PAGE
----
And Woodroof is perhaps the perfect McConaughey role, as perfect as Atticus Finch was for Gregory Peck. It feels a part written expressly for the actor and he goes at it tooth and nail, including losing so much weight he looks as skinny as a Hollywood starlet desperate to be hired. He may still be little more than good ol’ boy Matthew, but isn’t that exactly what you want for the role?
Jared Leto, on the other hand, is completely unrecognizable and seems to just relax into his role, completely disappearing into it as if he was to the too plungy neckline born (a joke that will only make sense if you see the movie, and yes, Rayon, it is too plungy). His performance is made all the more poignant and deeply moving in the one scene where he doesn’t appear in drag, donning a business suit to seek help, as well as say goodbye, to his embarrassed father.
The film also refuses to stint in informing the audience how the pharmaceutical companies used the epidemic in order to make money off their medications, manipulating and controlling the FDA, and coercing doctors through medical studies to use their drug (here AZT) and to ignore all others. It’s an infuriating story that still needs to be screamed from the hospital tops. (To be even more infuriated, if that is your want, see the movie Fire in the Blood http://howardcasner.blogspot.com/2013/09/fire-in-blood-and-informant.html).
All in all, I can’t say that Dallas Buyers Club rises above what it is. But as hit and miss as it may be, it is a real eye opener and delivers enough of the goods to make it worthwhile.
All is Lost, the new Robert Redford movie (I think there are some others involved here, but I’m not aware that anyone really cares that much about them), starts at the end. Redford delivers a voice over informing the audience that it’s over, that he’s gotten himself into a situation he can’t get out of and he’s sorry, but that’s just the way it is. The movie then goes back eight days to begin from the beginning.
So basically what we have here is a story in which all we do is wait an hour and a half to find out if a man lives or dies. And how you respond to the movie will probably depend on how interested you will be in what Redford’s character has to do to survive. For me, there’s not really much going on of great interest here. The boat that Redford’s character is using to sail in the middle of nowhere gets hit by a lost cargo bin full of tennis shoes and from then on out, it’s him against the elements. If you like that sort of thing, it’s just the sort of thing you’ll like, but I didn’t find anything that original and fascinating about it all (well, there is one exception—I thought it incredibly clever how he makes water—no, I don’t mean urinates, I mean, actually desalinizes sea water) and after awhile I was desperately hoping a tiger might show up, whether it was all in the character’s head or not.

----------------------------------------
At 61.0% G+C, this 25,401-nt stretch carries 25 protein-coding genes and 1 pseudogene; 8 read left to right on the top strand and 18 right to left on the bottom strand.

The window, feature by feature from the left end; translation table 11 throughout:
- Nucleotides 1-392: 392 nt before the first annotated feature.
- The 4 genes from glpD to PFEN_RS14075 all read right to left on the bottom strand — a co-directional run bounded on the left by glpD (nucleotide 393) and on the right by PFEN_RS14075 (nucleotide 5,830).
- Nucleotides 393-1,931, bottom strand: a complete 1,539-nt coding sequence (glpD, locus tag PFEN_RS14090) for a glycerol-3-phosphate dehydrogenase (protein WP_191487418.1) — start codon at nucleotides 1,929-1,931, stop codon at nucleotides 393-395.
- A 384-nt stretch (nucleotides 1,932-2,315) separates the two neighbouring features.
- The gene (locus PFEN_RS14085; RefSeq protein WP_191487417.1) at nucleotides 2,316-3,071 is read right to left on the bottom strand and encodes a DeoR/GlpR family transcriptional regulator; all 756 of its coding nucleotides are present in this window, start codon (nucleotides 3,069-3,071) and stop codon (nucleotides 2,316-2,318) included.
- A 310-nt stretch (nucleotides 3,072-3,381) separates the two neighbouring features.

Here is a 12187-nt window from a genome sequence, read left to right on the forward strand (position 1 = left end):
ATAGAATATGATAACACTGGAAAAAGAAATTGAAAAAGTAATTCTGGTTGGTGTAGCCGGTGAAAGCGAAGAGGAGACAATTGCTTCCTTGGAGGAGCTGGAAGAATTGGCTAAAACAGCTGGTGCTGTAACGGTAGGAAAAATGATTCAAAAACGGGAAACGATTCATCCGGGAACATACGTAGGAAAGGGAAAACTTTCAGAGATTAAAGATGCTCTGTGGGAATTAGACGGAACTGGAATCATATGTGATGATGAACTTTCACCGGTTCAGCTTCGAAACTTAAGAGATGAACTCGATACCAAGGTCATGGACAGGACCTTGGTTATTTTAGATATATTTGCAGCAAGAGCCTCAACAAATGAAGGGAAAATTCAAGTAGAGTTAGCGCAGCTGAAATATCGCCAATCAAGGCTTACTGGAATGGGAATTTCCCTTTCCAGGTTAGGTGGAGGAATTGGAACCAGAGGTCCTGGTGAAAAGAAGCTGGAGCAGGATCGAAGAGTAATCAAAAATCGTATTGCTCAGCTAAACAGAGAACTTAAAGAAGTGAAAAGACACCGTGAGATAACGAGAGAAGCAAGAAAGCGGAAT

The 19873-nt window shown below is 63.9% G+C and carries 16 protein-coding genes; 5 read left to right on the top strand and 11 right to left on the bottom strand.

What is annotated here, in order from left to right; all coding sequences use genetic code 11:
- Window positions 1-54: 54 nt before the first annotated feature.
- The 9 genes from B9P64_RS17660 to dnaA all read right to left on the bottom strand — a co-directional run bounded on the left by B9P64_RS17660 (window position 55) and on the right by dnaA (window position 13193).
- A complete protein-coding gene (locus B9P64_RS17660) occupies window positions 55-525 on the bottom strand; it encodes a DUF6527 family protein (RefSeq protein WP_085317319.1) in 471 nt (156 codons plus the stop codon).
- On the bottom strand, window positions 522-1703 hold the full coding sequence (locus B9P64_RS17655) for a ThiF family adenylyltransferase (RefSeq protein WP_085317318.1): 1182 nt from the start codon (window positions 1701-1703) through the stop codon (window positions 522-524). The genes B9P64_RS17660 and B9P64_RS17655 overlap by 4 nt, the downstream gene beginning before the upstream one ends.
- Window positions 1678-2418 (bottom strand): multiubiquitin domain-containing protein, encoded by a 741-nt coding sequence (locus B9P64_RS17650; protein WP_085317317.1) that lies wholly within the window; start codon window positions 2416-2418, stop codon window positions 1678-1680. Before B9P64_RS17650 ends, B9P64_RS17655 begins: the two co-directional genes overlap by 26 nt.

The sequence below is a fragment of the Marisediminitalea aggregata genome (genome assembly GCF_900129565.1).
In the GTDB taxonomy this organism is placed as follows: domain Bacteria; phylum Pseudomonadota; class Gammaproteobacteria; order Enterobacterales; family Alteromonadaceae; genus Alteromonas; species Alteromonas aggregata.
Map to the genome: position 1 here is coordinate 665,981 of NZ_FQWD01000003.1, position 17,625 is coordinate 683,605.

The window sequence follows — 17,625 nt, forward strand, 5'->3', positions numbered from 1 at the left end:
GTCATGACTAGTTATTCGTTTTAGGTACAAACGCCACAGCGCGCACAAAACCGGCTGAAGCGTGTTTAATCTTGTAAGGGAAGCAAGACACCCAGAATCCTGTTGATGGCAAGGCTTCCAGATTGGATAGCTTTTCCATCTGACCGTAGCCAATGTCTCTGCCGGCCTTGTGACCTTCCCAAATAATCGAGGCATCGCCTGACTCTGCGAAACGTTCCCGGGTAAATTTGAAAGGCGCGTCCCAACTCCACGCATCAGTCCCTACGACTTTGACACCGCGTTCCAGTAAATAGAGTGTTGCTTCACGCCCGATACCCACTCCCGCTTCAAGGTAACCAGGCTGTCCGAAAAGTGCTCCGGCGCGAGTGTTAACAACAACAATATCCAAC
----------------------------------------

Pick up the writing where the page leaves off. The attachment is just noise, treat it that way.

Redford has been praised for his performance here. This puzzles me a bit. For the most part, he’s just doing this and that to survive, showing no emotion or inner life at all. In other words, it’s a role that actually requires an actor not to act, which is actually so far so good and would seem to be a part that would be just the thing for him. But when Redford is actually required to display his art, to show emotion, to let the audience in on what is going on inside (like the moment he yells “fuck” in frustration at the universe), it was embarrassingly unconvincing and I cringed. In fact, this may be one of his weakest and least interesting performances of his career.
The screenplay and direction is by J.C. Chandor. He does little with either role as far as I can tell. He did much better with his previous film Margin Call, a chamber piece full of claustrophobic scenes filled with people trapped in offices. Here, where the background is the wide open seas with endless horizons, he can’t seem to really bring anything new and/or exciting to what then really ends up being just another routine entry in the man trying to survive against nature genre. And Chandor gets trapped by his ending. If Redford’s character survives, it really is just another run of the mill genre piece. If he doesn’t, then the movie has no reason for existence.
One thing that did come to mind here is the recent (to me mind boggling) critical approach to film that says that the movie that is the most visual with the least dialog is better than that other kind. But for me, this film is the proof that such a critical approach is no guarantee of a better film. All is Lost is visual, all right. In fact, that’s about all it is. One could even call it an exercise in minimalism. However, in the end all it really seems to prove is that less is not necessarily more.